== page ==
Repsol's drilling a bright spot of winter Slope exploration
Repsol E&P USA plans three new Alaska North Slope exploration wells this winter, the company said in an interview Sept. 21. North Slope exploration drilling in expected to be down this winter compared with last year, but Repsol’s continued drilling is a bright spot for the industry.
One well planned is Repsol’s “Q-6” test,” is a renewed effort to test a prospect on the Colville River delta being drilled last year in the company’s “Q-2” well when drillers encountered a shallow gas deposit, resulting in a gas release and a well control incident, said Bill Hardham, Repsol’s Alaska manager.
There were no injuries or major damage to the rig by the gas kick, and the gas was diverted from the rig, but work on the well was suspended.
The location is on the Colville River delta northeast of the producing Alpine field.
A second test planned this winter is “Q-1”, located a few miles east of Q-6 and also on the Colville delta. A third test, “Q-3” is further inland near the Colville River but south of the Alpine field.
Repsol had planned to drill five wells last year but scaled down the plan to four wells and then drilled only two after the gas release incident at Q-2.
The wells completed last were “Q-4,” a shallow water offshore location northwest of the Colville Delta, and “K-1”, an onshore well at an inland location southwest of the Kuparuk River field.
“We found some interesting opportunities in the two wells we did complete. We are still evaluating the results,” Hardham said. “We’re not ready to go to development with anything yet, and we may need to do more seismic and possibly more delineation drilling.”
The goal this winter is mainly to complete an evaluation of Repsol’s North Slope acreage that was started last year, Hardham said.
Last year was a real learning experience for Repsol. The company was pleased with the support it got from contractors and their workers — at one point Repsol’s drilling employed more than 500 people — and drilling costs were generally in line with what was expected.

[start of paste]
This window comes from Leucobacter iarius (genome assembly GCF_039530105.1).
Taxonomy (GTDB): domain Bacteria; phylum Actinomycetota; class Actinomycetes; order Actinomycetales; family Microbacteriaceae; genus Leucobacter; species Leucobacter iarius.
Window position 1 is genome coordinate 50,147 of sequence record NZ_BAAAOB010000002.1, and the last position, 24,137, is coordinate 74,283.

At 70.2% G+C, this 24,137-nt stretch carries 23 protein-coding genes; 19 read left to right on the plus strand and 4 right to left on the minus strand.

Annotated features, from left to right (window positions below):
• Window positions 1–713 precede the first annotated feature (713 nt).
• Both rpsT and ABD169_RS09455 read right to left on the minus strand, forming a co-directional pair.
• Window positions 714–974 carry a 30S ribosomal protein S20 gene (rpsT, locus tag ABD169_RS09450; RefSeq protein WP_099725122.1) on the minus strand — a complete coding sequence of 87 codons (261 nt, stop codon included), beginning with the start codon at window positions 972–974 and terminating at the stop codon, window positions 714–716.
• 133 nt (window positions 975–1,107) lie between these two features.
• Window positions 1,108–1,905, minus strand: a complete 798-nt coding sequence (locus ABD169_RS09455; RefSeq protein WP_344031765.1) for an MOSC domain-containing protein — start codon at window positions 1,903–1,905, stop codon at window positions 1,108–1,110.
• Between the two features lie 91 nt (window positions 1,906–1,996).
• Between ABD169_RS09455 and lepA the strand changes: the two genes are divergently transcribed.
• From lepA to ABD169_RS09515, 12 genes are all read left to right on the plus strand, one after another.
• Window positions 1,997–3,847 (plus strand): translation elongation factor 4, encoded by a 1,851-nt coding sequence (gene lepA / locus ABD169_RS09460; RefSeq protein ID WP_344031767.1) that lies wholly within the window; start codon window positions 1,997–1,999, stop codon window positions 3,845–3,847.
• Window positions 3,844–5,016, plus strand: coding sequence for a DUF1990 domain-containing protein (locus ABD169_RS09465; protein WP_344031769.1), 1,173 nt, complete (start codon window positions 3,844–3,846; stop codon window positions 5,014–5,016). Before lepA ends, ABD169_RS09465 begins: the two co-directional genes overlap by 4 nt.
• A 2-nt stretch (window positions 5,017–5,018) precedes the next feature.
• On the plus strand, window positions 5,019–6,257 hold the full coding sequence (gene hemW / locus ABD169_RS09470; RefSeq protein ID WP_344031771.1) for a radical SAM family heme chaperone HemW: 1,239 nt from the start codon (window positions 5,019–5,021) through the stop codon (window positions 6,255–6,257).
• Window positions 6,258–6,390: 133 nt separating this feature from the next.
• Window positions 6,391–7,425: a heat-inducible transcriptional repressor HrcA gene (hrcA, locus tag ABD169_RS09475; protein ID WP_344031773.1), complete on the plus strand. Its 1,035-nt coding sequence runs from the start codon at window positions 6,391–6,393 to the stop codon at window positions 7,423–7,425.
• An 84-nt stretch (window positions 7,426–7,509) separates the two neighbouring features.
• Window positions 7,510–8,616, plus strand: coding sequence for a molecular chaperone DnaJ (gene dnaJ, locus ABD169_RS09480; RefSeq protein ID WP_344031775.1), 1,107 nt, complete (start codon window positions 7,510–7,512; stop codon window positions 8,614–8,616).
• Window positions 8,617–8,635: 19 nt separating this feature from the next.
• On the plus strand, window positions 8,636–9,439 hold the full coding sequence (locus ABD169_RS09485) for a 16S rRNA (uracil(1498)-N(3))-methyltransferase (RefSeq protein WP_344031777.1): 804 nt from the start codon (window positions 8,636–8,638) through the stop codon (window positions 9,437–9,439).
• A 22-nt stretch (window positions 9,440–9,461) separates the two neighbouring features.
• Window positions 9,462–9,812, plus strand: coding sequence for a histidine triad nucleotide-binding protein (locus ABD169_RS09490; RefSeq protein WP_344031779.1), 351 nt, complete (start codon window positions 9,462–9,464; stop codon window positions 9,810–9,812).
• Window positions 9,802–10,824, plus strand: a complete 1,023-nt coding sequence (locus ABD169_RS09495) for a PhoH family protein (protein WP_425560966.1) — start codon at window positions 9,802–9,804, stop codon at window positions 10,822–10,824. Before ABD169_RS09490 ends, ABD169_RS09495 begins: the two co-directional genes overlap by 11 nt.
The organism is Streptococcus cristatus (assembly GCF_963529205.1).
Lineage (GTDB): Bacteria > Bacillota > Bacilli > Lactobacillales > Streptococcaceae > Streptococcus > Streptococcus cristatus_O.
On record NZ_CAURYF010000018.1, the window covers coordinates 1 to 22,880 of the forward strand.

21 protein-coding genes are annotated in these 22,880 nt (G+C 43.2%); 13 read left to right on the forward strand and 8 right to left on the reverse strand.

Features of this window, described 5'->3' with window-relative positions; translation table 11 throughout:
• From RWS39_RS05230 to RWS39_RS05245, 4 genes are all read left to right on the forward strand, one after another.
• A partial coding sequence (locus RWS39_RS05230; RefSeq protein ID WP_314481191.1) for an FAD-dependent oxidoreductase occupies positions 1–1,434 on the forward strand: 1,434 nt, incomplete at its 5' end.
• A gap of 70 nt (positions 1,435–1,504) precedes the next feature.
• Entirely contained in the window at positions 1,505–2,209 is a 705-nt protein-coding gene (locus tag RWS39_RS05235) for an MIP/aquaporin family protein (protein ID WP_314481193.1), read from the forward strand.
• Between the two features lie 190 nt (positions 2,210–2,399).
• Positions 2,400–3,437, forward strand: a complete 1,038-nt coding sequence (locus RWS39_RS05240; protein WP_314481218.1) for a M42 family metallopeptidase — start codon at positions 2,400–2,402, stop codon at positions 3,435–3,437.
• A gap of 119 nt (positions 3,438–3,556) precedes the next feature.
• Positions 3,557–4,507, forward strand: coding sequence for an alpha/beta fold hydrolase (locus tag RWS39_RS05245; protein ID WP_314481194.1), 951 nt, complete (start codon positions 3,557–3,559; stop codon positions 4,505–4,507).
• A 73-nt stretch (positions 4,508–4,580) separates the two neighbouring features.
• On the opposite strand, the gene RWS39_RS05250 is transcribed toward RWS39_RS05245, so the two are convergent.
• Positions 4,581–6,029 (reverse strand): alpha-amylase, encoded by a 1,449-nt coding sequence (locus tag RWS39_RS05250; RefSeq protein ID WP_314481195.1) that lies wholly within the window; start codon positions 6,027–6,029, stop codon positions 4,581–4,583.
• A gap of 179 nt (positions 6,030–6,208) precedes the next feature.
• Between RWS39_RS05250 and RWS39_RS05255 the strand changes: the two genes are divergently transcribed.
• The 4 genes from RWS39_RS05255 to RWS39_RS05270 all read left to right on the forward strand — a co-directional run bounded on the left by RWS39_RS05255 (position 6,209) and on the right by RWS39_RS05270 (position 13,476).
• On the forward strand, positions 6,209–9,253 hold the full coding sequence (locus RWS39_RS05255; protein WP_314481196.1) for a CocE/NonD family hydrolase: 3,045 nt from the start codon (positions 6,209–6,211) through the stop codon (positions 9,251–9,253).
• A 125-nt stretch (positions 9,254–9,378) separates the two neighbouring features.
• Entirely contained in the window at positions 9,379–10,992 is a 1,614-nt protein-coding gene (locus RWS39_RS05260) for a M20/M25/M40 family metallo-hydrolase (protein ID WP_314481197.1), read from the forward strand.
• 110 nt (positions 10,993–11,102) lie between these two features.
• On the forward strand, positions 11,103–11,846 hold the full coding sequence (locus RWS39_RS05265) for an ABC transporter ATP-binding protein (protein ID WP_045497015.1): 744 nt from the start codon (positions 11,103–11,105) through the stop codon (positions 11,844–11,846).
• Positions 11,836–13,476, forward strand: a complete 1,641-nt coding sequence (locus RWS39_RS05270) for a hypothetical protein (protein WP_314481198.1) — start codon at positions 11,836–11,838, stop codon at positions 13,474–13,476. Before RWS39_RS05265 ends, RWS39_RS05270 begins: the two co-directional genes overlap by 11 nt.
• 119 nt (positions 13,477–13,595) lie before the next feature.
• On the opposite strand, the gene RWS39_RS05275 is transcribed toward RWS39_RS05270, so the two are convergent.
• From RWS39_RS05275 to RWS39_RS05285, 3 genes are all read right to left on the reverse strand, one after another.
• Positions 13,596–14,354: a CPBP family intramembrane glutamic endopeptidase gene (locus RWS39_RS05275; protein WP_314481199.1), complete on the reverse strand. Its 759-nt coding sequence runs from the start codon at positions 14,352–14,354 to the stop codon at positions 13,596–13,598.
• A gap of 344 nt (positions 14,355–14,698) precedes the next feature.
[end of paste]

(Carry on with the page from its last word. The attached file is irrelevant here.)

North Slope exploration wells in remote areas that need ice roads cost about $40 million each, Hardham said.
One surprise was the intense cold weather, which caused some operational delays. It was an unusually cold winter.
“We had been expecting and planning for periodic whiteouts, but the duration and intensity of the cold surprised us,” he said. During one visit to the slope Hardham encountered minus 59 degrees Fahrenheit.
Minus 35 degrees Fahrenheit is considered the normal operational limit for equipment. The cold delayed some rig moves for Repsol, and caused problems for some equipment.
Repsol has a large North Slope land position with about 500,000 acres under lease and multiple prospects.
“We have a multi-year exploration plan. We see a lot of opportunities,” Hardham said.
The company is in a partnership with Armstrong Oil and Gas Co. and GMT Exploration Co., both Denver-based independents, with Repsol holding a 70 percent interest in the acreage.
A cautionary note, however, is Repsol’s concern over the state’s high oil production tax, Hardham said. Repsol had made its deal with Armstrong and GMT in anticipation that the tax would adjusted, he said.
Repsol wanted to get out in front of a surge in North Slope exploration and development that it believed would occur if the tax were lowered.
“It looked like the production tax was headed for reform. This was a key part of our decision to invest,” Hardham said. “The opportunities we are chasing are fairly moderate, and they will need help on the economics. We may be able to develop some of them without the tax being changed, but not to the degree we would like to.”
Hardham said the state tax law does have good exploration tax credits for explorers on the front end of the project.
“We’re taking advantage of those, but ultimately we’ve got to produce anything we find,” he said.
Repsol hopes the tax can be adjusted, and the company is still bullish.
Hardham himself is now in the state full time. Until six weeks ago he basically commuted from Repsol’s Houston offices.
In January, the company will also move out of temporary offices in downtown Anchorage to larger space in Anchorage’s mid-town, in the JL Towers. Two other companies new to Alaska, Hilcorp and Statoil, are also in that building.